A single day of fighting in June 1859, among the vineyards and villages near Lake Garda, left 40,000 Italian, French and Austrian soldiers dead or wounded. might have been remembered simply for its carnage, but for the presence of Henry Dunant. Dunant, a Swiss traveller, spent days tending the wounded and wrote a memoir that , signed by Europe’s great powers in 1864.
Solferino inspired the principle that hospitals and army medical personnel are not a legitimate target in war. Today, with the bombing of hospitals by the , the and the , those who provide medical aid in war believe that principle is in ruins.
So far this year,according to Médecins Sans Frontières (MSF), 21 of their supported medical facilities in Yemen and Syria have been attacked. Last year an MSF hospital in Kunduz, Afghanistan was destroyed by a US attack, in which , and 42 patients and staff died.
urged combatants to refrain from bombing medical facilities. MSF says that the resolution “has made no difference on the ground”. Four out of the five permanent members of the UN security council, it says, are actively involved in coalitions whose troops have attacked hospitals.
To understand the renewed popularity of killing sick people in hospital beds, it’s not enough to point – as MSF does – to the new techniques of war, such as drones and special forces. Something has been eroded about our perception of humanitarian principles.
The Red Cross was, at its inception, both a global humanitarian movement and an alliance of national, military-aligned volunteer units. The two did not seem contradictory. As long as a nation’s army’s hospitals obeyed the Geneva strictures – separating themselves from defensive military positions – civilian medics could volunteer on the understanding they would not be deliberately harmed.
That could not be further from the ideological framework under which modern wars are fought. Since the Rwandan and Bosnian genocides, and with the fragmentation of numerous states along religious or ethnic lines, the essential story of modern conflict has become “we, the normal folk, against an inhuman, alien and irrational foe”.
Though this meme was there in the wars of the Solferino era, it was also tempered by the desire to establish international law, and by the existence of labour movements capable of issuing cross-border appeals for “peace between brothers” – as both the French and Germans did during the Franco-Prussian war.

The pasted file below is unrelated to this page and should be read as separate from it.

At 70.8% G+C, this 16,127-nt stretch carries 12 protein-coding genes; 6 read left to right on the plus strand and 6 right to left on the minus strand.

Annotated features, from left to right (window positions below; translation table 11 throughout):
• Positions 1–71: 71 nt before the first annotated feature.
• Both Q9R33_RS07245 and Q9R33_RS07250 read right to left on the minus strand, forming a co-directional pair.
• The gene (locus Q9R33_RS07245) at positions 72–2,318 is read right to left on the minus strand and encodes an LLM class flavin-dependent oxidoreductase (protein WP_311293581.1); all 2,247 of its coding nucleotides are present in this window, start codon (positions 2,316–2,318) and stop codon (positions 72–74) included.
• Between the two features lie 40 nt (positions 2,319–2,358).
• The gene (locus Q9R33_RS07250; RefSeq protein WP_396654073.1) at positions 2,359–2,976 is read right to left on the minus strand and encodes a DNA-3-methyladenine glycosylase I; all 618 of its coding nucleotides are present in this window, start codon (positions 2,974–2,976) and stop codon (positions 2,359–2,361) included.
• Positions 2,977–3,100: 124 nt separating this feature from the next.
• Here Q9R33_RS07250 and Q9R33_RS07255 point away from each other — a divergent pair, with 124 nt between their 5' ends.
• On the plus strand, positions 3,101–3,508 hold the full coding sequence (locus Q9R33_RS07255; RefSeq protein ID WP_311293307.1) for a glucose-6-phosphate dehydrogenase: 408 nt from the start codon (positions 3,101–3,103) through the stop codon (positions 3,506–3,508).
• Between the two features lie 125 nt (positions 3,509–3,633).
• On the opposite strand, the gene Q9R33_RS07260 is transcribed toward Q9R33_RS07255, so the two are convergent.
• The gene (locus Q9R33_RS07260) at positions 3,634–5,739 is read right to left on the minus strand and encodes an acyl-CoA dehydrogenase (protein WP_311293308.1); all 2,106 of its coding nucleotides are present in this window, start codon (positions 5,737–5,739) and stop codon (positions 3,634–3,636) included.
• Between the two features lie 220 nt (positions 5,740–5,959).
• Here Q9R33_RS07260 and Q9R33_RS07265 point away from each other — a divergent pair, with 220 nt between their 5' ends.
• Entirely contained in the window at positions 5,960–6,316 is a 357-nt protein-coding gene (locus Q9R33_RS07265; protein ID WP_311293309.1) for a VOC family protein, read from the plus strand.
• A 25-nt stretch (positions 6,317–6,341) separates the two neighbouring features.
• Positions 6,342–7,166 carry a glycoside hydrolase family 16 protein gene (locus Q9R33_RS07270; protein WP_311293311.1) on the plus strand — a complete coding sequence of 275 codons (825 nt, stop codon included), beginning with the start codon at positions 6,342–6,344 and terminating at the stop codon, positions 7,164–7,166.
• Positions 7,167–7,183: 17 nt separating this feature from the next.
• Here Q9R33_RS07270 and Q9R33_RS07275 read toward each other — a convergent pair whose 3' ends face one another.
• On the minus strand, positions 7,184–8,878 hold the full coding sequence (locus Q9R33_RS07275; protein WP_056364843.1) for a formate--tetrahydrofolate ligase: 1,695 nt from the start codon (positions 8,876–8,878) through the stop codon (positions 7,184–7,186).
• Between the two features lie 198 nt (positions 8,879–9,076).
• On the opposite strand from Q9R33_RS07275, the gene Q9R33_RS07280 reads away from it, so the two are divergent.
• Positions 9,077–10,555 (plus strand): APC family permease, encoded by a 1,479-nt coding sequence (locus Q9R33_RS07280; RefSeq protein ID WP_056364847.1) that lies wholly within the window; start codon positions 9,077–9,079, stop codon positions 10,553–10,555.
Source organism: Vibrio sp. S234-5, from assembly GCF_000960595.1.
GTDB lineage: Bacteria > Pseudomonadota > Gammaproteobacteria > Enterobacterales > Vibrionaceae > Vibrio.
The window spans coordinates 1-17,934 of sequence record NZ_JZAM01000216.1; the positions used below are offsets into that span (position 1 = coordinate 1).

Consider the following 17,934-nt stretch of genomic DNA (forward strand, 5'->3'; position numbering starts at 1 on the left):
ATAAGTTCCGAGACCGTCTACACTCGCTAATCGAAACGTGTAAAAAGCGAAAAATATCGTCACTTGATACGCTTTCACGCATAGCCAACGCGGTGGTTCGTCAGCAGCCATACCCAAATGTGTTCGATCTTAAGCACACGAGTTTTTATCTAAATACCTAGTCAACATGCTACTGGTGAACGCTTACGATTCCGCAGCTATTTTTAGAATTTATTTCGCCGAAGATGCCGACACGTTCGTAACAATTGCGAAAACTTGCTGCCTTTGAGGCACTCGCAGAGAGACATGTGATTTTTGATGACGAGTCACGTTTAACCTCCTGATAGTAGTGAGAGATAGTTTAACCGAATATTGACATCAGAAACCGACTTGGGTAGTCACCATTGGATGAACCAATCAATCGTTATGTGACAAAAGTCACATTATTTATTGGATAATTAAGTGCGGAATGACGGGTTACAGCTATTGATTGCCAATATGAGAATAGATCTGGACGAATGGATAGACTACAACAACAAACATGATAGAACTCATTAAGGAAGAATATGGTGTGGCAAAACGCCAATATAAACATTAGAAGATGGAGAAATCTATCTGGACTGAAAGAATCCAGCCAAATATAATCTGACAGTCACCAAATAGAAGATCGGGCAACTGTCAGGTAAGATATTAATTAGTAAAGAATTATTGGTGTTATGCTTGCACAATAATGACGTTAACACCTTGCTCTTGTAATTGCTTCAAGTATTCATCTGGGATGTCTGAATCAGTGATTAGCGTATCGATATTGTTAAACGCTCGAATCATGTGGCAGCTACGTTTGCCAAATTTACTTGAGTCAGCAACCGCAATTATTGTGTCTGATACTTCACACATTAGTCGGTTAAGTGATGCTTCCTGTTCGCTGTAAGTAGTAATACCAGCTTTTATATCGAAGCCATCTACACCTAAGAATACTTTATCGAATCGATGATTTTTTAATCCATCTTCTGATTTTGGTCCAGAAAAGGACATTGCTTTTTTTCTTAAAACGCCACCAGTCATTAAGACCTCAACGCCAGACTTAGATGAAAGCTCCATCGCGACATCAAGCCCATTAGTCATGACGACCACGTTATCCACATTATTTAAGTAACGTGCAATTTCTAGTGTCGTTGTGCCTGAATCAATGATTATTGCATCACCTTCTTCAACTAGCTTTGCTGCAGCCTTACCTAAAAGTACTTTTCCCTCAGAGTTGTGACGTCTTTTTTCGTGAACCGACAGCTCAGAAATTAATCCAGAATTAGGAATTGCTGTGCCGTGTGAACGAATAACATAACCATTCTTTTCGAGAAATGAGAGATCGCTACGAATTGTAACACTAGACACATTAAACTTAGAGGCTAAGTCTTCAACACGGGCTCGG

Once you understand that the enemy soldier lying on the operating table is someone’s son, and that your own son might be lying on the same kind of table across the lines, there is a logic to the principles of the . But it is currently being trashed. If you want to point the finger, you could start with George W Bush. His administration’s refusal to treat al-Qaida detainees in Afghanistan as combatants, and its institutional tolerance of torture, sexual violence and extra-judicial killing set a baseline for the crimes currently being perpetrated by Saudi Arabia, Turkey, Russia and the Syrian regime.
The , among evidence alleged to have been , showed a US Apache helicopter obliterating an ambulance in Baghdad as it collected the wounded. This was done by sticking to the US military’s rules of engagement, not breaking them.
Since Iraq, state-sanctioned barbarity has of course been ruthlessly mirrored and bettered by the war criminals of Isis, for whom the Geneva conventions’ prohibitions read like a to-do list.
But there’s something deeper at work, eroding in our attitudes to mercy. The men and women Dunant inspired had a horror of war born of their experience of it: the more total it became, the more interest the population had in moderating military behaviour.
Modern media coverage sanitises war. Broadcasting rules in the UK, for example, place strict limits on showing death, mutilated bodies and the agony of wounded people – all the things that inspired Dunant to change the world.
Our grandfathers’ generation were surprised and shocked by the ways in which the Nazis broke the Geneva conventions. We have come to expect they will be broken in all wars.
Though the US has apologised for the Kunduz attack, and disciplined 12 people in the military for the errors that caused it, initial coverage in the US media actually because it was said to be treating al-Qaida fighters.
Now, as the Russian airstrikes against hospitals in rebel-held areas of Syria reach a crescendo, there is a campaign of justification centred around the accusation that the Syrian White Helmets – – is “not neutral”. Regardless of the White Helmets’ funding by western powers, the issue of its neutrality is secondary to the fact that it is a medical organisation. It runs ambulances rescue services – and both are entitled to protection under the Geneva conventions, just as a British military hospital would be.
The White Helmets leader: ‘We can anticipate the scale of destruction based on the sound of the plane’
The danger should be obvious. If we do not stop and punish the targeting of hospitals in the asymmetric wars, then the next big war – should it occur – will see the Geneva conventions go out of the window. Guernica showed a generation what the second world war would be like; Aleppo shows you what any future conventional conflict will descend to, if we don’t act.
Marine Buissonniere, MSF’s senior co-ordinator, believes that, at the bare minimum, the UN secretary general needs to appoint a special representative mandated to investigate military attacks on hospitals.
But we need more than words around the UN table. We need a movement from below, such as the one that created the Red Cross, and which built MSF in the 1970s.
We need to understand – as the pioneering trauma medics of the 19th century understood – that if you tolerate inhumanity in war elsewhere, it can easily arrive on your own doorstep.